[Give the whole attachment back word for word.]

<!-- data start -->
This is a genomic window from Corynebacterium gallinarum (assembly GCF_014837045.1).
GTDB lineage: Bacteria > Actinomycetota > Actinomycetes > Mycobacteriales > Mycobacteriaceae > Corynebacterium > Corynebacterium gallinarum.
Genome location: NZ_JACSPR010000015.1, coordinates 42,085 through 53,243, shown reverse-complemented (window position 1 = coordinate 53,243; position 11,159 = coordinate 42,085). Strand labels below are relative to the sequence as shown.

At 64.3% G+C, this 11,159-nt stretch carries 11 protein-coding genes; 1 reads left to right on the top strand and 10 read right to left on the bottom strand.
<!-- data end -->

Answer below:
This is a genomic window from Corynebacterium gallinarum (assembly GCF_014837045.1).
GTDB lineage: Bacteria > Actinomycetota > Actinomycetes > Mycobacteriales > Mycobacteriaceae > Corynebacterium > Corynebacterium gallinarum.
Genome location: NZ_JACSPR010000015.1, coordinates 42,085 through 53,243, shown reverse-complemented (window position 1 = coordinate 53,243; position 11,159 = coordinate 42,085). Strand labels below are relative to the sequence as shown.

At 64.3% G+C, this 11,159-nt stretch carries 11 protein-coding genes; 1 reads left to right on the top strand and 10 read right to left on the bottom strand.